Pets in Ancient Egypt
Ancient Egypt is the best source of research, though we're still far from fully understanding how many of the mummified animals found were pets and how many were ceremonial offerings for the gods. It's probably safe to assume that animals buried alone or with their owner, who were treated with special attention, were kept as pets when they lived.
Based on the paintings found on walls in tombs and temples, cats seem to be the most popular pets in Egypt – which is rather weird, as dogs were domesticated thousands of years before. Cats are often painted as standing next to the owner's feet or under the chair, a clear indication that they were kept as pets and not just for the obvious purpose of catching rodents.
The Egyptian goddess Bastet had the head of a domestic cat and the body of a woman. She was a benevolent deity, protector of children, mothers and, well, cats, and many cities organized yearly festivals in her honor.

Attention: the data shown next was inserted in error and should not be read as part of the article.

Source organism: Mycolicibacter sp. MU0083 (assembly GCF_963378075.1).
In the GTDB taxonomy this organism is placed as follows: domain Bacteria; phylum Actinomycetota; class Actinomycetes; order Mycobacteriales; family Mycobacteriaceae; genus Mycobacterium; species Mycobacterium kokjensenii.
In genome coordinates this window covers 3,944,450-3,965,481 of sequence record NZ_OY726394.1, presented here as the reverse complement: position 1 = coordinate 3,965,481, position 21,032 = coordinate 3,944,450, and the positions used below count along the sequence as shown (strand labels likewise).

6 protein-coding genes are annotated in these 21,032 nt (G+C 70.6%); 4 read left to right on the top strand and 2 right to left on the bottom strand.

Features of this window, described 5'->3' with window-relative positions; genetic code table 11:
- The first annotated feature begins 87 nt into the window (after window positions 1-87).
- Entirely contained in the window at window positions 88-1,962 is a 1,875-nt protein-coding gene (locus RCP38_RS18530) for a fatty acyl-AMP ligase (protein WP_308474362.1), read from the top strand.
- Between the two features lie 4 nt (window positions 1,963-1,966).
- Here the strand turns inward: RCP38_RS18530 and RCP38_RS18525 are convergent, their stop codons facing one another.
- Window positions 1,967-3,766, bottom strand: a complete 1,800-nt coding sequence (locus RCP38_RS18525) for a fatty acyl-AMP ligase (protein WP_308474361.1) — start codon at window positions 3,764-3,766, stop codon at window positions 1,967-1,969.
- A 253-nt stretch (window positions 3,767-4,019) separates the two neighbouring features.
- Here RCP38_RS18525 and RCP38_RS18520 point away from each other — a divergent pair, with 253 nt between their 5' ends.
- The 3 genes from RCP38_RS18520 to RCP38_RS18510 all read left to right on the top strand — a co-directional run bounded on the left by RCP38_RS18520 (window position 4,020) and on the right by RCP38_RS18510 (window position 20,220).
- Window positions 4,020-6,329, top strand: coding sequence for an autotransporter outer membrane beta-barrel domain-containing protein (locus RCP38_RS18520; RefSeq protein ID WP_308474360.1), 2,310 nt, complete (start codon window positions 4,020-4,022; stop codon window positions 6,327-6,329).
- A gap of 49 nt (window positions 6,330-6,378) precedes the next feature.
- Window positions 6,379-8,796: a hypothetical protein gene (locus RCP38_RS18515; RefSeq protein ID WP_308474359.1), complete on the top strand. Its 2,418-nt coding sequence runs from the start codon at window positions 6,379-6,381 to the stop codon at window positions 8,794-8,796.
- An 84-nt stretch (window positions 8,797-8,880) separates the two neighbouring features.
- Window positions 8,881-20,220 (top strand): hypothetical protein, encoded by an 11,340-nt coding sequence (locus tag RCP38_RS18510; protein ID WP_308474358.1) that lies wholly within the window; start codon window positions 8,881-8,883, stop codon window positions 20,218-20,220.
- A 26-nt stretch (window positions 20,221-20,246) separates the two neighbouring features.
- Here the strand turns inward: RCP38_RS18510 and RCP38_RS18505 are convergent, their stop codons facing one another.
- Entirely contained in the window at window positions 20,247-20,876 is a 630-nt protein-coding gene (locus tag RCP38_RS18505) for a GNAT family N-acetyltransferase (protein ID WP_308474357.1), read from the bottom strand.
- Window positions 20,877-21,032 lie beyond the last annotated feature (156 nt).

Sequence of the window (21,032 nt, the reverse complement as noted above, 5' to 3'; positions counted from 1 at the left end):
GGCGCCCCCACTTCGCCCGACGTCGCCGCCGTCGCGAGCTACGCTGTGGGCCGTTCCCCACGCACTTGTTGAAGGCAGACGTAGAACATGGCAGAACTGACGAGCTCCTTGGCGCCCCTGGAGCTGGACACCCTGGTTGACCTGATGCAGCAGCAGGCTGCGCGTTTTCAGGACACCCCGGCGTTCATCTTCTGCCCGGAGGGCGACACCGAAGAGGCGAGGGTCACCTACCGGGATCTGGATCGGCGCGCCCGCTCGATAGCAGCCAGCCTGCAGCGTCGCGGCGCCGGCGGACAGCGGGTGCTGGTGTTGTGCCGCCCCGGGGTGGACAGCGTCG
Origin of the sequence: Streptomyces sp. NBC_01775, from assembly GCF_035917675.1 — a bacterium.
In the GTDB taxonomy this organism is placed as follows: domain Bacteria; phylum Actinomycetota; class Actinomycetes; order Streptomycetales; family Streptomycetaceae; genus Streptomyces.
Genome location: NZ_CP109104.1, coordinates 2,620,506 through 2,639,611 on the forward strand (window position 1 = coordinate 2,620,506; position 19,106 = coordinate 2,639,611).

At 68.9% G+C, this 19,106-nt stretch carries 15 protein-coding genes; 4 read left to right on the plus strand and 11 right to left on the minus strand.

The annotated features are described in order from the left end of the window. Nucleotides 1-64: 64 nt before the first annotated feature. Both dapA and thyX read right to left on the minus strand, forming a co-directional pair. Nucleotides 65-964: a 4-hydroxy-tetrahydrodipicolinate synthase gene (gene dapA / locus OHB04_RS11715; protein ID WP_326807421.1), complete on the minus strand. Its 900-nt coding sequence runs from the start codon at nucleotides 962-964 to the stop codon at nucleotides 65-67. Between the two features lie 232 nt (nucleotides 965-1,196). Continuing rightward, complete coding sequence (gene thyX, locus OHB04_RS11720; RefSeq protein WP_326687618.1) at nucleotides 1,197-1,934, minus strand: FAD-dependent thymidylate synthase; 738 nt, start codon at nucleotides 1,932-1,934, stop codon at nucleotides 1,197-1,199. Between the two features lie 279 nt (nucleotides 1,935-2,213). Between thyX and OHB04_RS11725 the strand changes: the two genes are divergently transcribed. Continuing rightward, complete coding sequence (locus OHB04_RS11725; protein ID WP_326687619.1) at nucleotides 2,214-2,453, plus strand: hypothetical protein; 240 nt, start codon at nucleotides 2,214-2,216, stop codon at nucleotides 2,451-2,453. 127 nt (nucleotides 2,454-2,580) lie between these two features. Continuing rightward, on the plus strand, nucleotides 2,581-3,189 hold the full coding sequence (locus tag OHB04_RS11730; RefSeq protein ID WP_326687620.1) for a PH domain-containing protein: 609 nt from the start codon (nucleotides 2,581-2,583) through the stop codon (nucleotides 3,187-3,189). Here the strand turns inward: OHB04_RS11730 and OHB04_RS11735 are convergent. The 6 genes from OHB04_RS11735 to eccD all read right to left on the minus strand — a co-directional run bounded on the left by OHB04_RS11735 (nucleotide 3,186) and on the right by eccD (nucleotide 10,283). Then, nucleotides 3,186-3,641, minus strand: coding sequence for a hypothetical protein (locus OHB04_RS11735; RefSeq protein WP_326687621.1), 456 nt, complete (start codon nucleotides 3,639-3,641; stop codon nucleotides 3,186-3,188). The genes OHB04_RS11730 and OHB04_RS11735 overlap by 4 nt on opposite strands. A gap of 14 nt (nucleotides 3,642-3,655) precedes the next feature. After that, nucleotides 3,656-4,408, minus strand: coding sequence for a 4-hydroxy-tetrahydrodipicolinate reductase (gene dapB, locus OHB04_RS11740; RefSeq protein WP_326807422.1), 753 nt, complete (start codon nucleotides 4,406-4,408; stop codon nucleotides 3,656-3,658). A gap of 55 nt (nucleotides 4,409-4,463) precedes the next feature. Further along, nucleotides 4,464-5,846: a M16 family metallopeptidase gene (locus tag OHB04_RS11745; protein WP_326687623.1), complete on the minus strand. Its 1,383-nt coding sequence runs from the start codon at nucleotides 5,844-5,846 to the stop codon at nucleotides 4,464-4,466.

Numerous cat statues and figurines were recovered by archaeologists, as well all sorts of other items depicting cats – amulets, earrings, pendants and so on. It seems at some point the ancient Egyptians introduced the death penalty for anybody who killed a cat.
Dogs were also extremely common in Ancient Egypt, but it seems they were used mostly for hunting and guarding, rather than kept as pets. Anubis, by the way, does not have a dog-head, but a jackal-head. However, part of a cemetery in Abydos was reserved for dogs, and there are also many inscriptions that indicate the names of the dogs, such as The Brave, The Trustworthy or even Blackie.
Trying to trace the origins of our contemporary pets, archaeologists concluded that ancient Egyptians had at least one breed of dogs that was very similar to the modern greyhound.
Paintings also indicate the monkeys were relatively common pets, though it's difficult to say for how long they could survive in captivity. Pliny the Elder mentions that, during the Ptolemaic dynasty, the baboons kept in Egyptian palaces could play dice and even understand written words.
There's also evidence that Egyptians kept various birds as pets, and even gazelles.
Pets in Ancient Greece
Ancient Greeks, unlike Egyptians, were not at all fond of cats. Dogs and birds were the most common pets, with an occasional mouse and goat here and there.